SC Governor Signs Clementa C. Pinckney Uniform Partition of Heirs Property Act

(September 26, 2016) -

Uniform Law Commission
111 N. Wabash Ave., Suite 1010, Chicago IL 60602
312/450-6600, www.uniformlaws.org

Contact:  Katie Robinson, ULC Communications Officer, krobinson@uniformlaws.org
                 Ben Orzeske, ULC Chief Counsel, borzeske@uniformlaws.org

For Immediate Release:

South Carolina Governor Haley Signs the “Clementa C. Pinckney
Uniform Partition of Heirs Property Act” into Law

September 26, 2016 – On September 22, South Carolina Governor Nikki Haley honored the memory of Senator Clementa C. Pinckney by signing a bill that was near and dear to his heart.  HB3325, the Clementa C. Pinckney Uniform Partition of Heirs Property Act, will allow South Carolina families of modest means to protect their land from real estate speculators.

“Heirs property” is land that has been passed down through generations of the same family, often without any formal change of title.  Although the heirs may believe their inheritance is safe, heirs property is vulnerable to takeover by speculators who buy a single share from one of the heirs, and then file a partition action in court, usually forcing the rest of the family to sell their interests at prices below the true market value.  African-American families living in the low country of South Carolina have been hit especially hard, resulting in the cumulative loss of millions of dollars in family wealth.

HB3325 gives family members the right to buy out the interests of outside speculators.  If the family chooses to sell their property, the law requires an independent appraisal and an open-market sale to ensure the heirs receive a fair price. 

HB3325 is based on the Uniform Partition of Heirs Property Act, approved by the Uniform Law Commission in 2010 and enacted in eight states:  Alabama, Arkansas, Connecticut, Georgia, Hawaii, Montana, Nevada, and South Carolina.

Ed Mullins, Jr. of Nelson Mullins and Clay Walker of Walker and Reihold represented South Carolina on the Uniform Law Commission in the passage of the bill.  Professor Thomas Mitchell now of Texas A&M University School of Law, reporter for the Uniform Act, was actively engaged in its promotion, as was Sue Berkowitz of S.C. Appleseed and Josh Walden of the Center for Heirs Property Preservation.  Representative James Smith (D), Senator Wes Hayes (R), and Gerald Mallory (D) led the passage in the House of Representative and the Senate respectfully.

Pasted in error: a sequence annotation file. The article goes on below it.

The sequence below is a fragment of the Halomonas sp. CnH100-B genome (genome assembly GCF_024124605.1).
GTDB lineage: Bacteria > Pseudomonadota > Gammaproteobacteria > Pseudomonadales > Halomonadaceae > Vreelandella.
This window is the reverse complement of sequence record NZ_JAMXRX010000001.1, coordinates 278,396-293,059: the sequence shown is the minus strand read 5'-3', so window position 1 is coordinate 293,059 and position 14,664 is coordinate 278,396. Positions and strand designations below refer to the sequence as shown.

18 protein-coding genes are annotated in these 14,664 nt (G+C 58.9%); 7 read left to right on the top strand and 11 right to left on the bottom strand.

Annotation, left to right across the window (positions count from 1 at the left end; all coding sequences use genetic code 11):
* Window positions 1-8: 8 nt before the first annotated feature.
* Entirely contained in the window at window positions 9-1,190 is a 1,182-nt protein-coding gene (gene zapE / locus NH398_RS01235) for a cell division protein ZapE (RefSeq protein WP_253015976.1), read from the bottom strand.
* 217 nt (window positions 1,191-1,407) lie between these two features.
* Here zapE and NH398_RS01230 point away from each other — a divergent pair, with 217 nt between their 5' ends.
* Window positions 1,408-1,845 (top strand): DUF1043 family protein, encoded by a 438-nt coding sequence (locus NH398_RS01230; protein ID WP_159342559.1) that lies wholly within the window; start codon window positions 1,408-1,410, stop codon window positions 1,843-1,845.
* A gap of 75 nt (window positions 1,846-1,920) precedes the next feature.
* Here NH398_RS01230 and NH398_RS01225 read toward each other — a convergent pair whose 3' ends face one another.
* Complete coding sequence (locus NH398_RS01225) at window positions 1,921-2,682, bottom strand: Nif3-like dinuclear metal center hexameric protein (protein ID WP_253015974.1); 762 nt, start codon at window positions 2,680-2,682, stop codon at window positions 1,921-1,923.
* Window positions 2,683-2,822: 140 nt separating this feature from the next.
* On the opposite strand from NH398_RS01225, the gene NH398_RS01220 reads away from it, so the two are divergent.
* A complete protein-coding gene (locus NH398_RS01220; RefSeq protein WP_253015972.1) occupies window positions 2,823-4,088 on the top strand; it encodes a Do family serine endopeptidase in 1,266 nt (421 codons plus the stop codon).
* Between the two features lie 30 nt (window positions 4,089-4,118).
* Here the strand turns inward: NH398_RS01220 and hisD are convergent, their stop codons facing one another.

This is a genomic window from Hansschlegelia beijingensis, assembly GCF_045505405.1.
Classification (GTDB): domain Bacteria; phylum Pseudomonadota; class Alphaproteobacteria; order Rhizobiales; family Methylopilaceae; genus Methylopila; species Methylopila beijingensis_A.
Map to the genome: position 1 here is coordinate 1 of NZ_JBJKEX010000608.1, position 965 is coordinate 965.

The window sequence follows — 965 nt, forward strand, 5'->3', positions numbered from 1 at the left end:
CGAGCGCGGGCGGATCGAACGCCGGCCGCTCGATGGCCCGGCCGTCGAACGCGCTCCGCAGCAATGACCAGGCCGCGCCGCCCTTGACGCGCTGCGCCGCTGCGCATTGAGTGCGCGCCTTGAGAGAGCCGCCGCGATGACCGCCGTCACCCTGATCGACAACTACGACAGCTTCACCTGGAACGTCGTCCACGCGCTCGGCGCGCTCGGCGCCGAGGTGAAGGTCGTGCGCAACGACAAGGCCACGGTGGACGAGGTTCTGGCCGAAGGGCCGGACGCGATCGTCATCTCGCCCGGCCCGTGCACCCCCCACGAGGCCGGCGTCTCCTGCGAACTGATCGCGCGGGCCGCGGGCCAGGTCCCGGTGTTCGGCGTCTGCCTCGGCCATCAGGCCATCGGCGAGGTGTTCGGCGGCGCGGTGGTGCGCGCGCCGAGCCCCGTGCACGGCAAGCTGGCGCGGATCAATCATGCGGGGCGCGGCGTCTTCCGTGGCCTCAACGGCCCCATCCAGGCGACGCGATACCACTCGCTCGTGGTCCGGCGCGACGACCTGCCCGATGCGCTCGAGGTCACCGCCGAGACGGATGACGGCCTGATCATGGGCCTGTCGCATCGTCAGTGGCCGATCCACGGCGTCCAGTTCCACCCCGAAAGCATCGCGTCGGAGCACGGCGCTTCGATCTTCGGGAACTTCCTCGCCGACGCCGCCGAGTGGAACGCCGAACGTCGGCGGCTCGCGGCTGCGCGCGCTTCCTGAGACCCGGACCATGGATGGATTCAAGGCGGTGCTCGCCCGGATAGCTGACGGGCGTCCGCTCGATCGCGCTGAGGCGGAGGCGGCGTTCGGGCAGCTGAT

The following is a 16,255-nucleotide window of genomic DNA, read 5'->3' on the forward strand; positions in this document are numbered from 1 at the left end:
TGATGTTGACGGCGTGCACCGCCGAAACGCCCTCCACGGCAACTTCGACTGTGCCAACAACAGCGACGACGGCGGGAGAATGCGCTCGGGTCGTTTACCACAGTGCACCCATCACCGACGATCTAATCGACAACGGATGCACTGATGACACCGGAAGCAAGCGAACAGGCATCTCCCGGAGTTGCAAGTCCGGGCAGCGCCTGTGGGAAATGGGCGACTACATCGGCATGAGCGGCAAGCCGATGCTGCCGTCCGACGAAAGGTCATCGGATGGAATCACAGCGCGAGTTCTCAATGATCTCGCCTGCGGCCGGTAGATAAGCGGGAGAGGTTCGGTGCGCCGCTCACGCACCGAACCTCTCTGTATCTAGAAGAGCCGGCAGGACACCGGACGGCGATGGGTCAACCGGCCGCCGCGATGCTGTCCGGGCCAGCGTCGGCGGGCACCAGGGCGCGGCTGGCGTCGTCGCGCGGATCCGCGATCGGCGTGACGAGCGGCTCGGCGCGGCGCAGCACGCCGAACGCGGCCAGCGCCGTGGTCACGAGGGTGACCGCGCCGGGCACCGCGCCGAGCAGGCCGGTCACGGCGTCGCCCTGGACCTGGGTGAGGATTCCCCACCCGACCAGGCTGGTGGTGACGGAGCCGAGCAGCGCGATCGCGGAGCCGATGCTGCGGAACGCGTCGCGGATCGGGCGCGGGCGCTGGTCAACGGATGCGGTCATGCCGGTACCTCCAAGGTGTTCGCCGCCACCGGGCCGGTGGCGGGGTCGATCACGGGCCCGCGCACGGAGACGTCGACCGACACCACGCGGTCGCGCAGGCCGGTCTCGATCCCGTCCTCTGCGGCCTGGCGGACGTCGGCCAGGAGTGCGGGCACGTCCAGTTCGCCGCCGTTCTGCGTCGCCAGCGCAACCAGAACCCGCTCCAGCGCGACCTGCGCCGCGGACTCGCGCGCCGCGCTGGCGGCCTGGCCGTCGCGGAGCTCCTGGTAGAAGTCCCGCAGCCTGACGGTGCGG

HB3325 was renamed the Clementa C. Pinckney Uniform Partition of Heirs’ Property Act in honor of the late pastor and Senator Clementa Pinckney, who was killed in the 2015 Emanuel African Methodist Episcopal Church shooting in Charleston. 

The ULC, now in its 125th year, comprises more than 350 practicing lawyers, governmental lawyers, judges, law professors, and lawyer-legislators from every state, the District of Columbia, Puerto Rico and the U.S. Virgin Islands.  Commissioners are appointed by their states to draft and promote enactment of uniform laws that are designed to solve problems common to all the states.

After receiving the ULC’s seal of approval, a uniform act is officially promulgated for consideration by the states, and legislatures are urged to adopt it.  Since its inception in 1892, the ULC has been responsible for more than 200 acts, among them such bulwarks of state statutory law as the Uniform Commercial Code, the Uniform Probate Code, the Uniform Partnership Act, and the Uniform Interstate Family Support Act.